What the jobs numbers tell us about the presidential election

That intervention parallels the government’s response to the pandemic overall: The government acted and probably avoided the worst-case scenario, but did it do enough? Trump’s administration can (and does) claim credit for where things are, but could things have been better under different circumstances? For the pandemic, the answer seems more clear (yes) than it does for the economy.

All of this is academic for most voters. Most voters will judge Trump on how they themselves are doing — and the employment report released Friday offers a sharp warning for the president’s reelection bid.

In August, the overall unemployment rate was higher than it had been in August of 2008, 2012 or 2016. That’s true for most demographic groups, too: A higher percentage of men, women, Asian, Hispanic and White Americans are out of work now than in those months.

In most cases, the unemployment rates for those groups are

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Pandemic adds layer of concern around student enrollment numbers and funding

The third Friday of September is always an important date for Wisconsin schools to count students, but between the pandemic and multiple learning options, there is concern over how it will turn out.

Enrollment influences funding for the next few years and the count applies to public, choice and charter schools.

“There’s always some concern around Third Friday, but this year it feels especially heightened,” said Megan O’Halloran, School Board Director at Milwaukee Public Schools.

O’Halloran says educators have come to her concerned about getting an accurate count of students, adding the under-count may apply to students learning remotely or switching schools.

“One of the challenges with the technology is that we have students who have moved who maybe have challenges with having their phones cut off. We really view this as an equity issue that we have a unique set of challenges with our students,” said O’Halloran.

Due to

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Look into jobs quality, not just numbers

MANILA, Philippines — Labor partylist group Trade Union Congress of the Philippines (TUCP) is urging the government to look into the quality of jobs in the country even as the latest jobs data indicated an easing in unemployment numbers.

Preliminary results of the July 2020 round of the Labor Force Survey (LFS) of the Philippine Statistics Authority (PSA) showed that the number of Filipinos without jobs fell in July from a record high in April following the easing of community quarantine restrictions.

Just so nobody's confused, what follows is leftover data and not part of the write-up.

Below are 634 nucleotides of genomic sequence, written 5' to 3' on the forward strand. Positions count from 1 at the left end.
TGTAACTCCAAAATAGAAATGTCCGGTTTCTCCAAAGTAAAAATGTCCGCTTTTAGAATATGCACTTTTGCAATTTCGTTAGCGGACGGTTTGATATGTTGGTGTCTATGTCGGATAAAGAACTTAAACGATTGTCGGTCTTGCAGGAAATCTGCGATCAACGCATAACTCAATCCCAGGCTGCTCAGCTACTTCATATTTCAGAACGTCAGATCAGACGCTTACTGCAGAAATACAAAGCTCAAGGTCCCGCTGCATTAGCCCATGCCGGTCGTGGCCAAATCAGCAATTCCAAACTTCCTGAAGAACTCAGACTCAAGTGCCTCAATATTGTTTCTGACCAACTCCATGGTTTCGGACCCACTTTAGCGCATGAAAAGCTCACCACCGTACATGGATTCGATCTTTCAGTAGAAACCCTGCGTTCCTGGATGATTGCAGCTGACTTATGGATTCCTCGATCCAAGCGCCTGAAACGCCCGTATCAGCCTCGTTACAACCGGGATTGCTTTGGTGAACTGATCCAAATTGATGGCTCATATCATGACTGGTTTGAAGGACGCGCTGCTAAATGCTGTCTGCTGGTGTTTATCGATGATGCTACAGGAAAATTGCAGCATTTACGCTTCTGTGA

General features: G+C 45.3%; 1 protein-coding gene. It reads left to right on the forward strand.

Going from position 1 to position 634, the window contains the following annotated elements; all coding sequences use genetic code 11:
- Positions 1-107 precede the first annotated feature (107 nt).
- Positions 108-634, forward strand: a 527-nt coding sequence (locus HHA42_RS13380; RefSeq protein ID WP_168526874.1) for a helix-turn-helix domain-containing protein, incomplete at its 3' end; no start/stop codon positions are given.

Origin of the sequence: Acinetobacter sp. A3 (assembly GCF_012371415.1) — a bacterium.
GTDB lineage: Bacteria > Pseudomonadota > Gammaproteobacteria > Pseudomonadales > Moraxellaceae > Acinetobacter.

The unemployment rate eased to 10 percent from the record rate of 17.7 percent at the peak of the imposition of the strictest mode of community quarantine in April.

This meant around 4.6 million Filipinos were jobless in July, 2.2 million more compared with  2.4 million in July 2019. Coming from 7.3 million Filipinos who lost their jobs as of April 2020, this indicated that some 2.7 million

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August Jobs Numbers: Some Good, Some Not

The Bureau of Labor Statistics has just released its August employment and payroll jobs numbers.

Here is the good news: the unemployment rate declined from 10.2 to 8.4 percent, and the number of payroll jobs grew by 1.4 million. Unemployment declined for most demographic groups of workers, and job growth occurred in a wide range of industries.

But several disturbing facts can be seen in these numbers as well. 18.5 million more Americans are either still not working or working part-time involuntarily compared to February. Over a third of those on layoff are now permanently laid-off – a group that will likely suffer reduced employment and earnings for years to come. Over 60 percent of the unemployed have been out of work for 15 or more weeks, which we consider the beginning of long-term unemployment – another category of workers that has increasing difficulty finding new jobs.

Since February, unemployment

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Behind new jobs numbers are very bad signs for the economy, experts say